5 Anti-Networking Ways to Network

When I was in the corporate world, I attended networking events at least monthly. And I tolerated them. I would usually find one or two people that I knew and just hang out, generally poking fun at the whole idea of networking events. Then I became a business owner and quickly realized I did not want to go to these events. At all. Period. I disliked the whole sales vibe and cliquish nature. So I spent a couple of years working to meet and connect with people online, with Facebook mostly, and….crickets.
I knew if I wanted to help change lives and create connections, I would have to put myself out there and not just rely on social media or online groups. But, to say I dreaded networking would be an understatement. Then I hired a coach who forever changed how I look at networking and sales. 

You have choices. The first is simply: Don’t Go. Find other ways of connecting with your people. Facebook, Instagram, LinkedIn, whatever. Just decide that in-person events are not your jam. Because if you go under duress, even when self-created, the energy follows. Awkward, forced, fake pleasant, the list goes on.

But….if leveling up your business or career requires the face to face connection, here are some tips to actually enjoy networking:

1. Go with the sole intention of meeting as many people as you can. That’s it. No agenda. No trying to sell anyone. Just meet people. How do you do this?  
  • Forget about “networking,” and decide that you’re only purpose is to have fun, even if it seems like it will be dry or boring. What? Not network? Then why go? Because you can treat it like a break from work, a party, a gathering of like minds or friends, whatever sounds good to you, and take the charge out of “having” to network. No one needs that energy anyway.
  • While you’re there, for extra fun you can watch all of the other people who are chomping at the bit to give their 30 second elevator pitch and who are trying to make a sale then and there. Notice how their energy is compared to yours when you’re having fun and they’re working to make a sale.
2. When you meet people, don’t say anything about yourself. Ask about them. Find out not just what they do, but what they love about it, or what they wished they’d known when they started. Questions which aren’t the standard, “What do you do?” or “How long have you been doing this?” Blah, blah, boring!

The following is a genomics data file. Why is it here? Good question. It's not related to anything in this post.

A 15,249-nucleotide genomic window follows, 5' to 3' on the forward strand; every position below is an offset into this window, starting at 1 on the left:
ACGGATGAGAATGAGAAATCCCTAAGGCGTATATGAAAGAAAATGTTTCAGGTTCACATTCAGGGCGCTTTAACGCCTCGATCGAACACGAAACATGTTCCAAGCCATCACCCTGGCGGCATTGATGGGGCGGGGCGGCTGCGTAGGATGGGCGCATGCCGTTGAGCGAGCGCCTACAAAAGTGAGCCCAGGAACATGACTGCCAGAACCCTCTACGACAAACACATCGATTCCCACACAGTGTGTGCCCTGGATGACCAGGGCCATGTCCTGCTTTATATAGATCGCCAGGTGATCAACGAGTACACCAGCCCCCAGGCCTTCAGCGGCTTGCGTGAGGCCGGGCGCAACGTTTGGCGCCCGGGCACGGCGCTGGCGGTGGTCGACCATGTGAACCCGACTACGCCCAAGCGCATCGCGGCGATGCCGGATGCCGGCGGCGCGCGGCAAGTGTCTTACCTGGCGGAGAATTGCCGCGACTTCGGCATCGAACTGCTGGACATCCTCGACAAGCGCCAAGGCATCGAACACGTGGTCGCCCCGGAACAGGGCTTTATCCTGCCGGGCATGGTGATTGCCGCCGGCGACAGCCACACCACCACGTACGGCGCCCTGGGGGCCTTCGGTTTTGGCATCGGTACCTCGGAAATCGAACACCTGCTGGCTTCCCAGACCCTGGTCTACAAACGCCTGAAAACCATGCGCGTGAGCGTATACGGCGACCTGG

3. If they ask, and ONLY IF THEY ASK, tell them what you do. In 10 words or less. If they’re interested and ask more questions, enjoy the great conversation that flows. Without trying to make a sale! 
4. If it’s appropriate, and you’ll know because it will feel natural and not graspy, offer to hop on the phone for a consult (free) to see if there is any way you can serve them. If it feels salesy, then it probably is. So don’t do that!
5. My favorite tip of all: Referral business

If your business isn’t really a fit, don’t force it, even if you know you could probably get a sale. It won’t be a good experience for either of you. Offer to connect them with that person or business that you know is actually a great fit. At least 2 things will happen: They will be impressed that you care enough to help them even if it means it’s not your help. And, second, you will create goodwill that lasts long after the interaction. This is something people will remember, and that’s how you make an impression. Side note: Make sure you follow through with the offer to connect. Send that email or message and let both parties know that you did so. The rest is up to them.

I go to 2-3 events each week, and, by the way, networking is where 2 or more people are gathered. It doesn’t have to be 20 or 200! I’ve met so many amazing women who are making a difference in the world. I refer business to them, not because it’s part of a referral agreement, but because I know, like and trust them and they do the same. The key is creating relationships, which is so much more freeing than thinking about how I can get a client. The best part is I look forward to each event because fun is the intention and the rest naturally grows from that.

 

Content courtesy of  Sheryl Turner.


Contributing Author, Sheryl Turner

Sheryl is a Certified Life & Weight Coach and Certified Body Language Trainer. She loves helping clients discover what the heck they want to do with their lives, guiding them from stuck where they are to where they want to be. Sheryl is married to an amazing guy who will do dishes and laundry (sorry ladies, he’s taken!). Together they have 2 incredible sons, 25 and 20. Sheryl has been horse crazy since the age of 4 and enjoys riding trails with her quarter horse Sienna, the true love of her life (but don’t tell the amazing husband).

You can catch up with Sheryl on Facebook or here.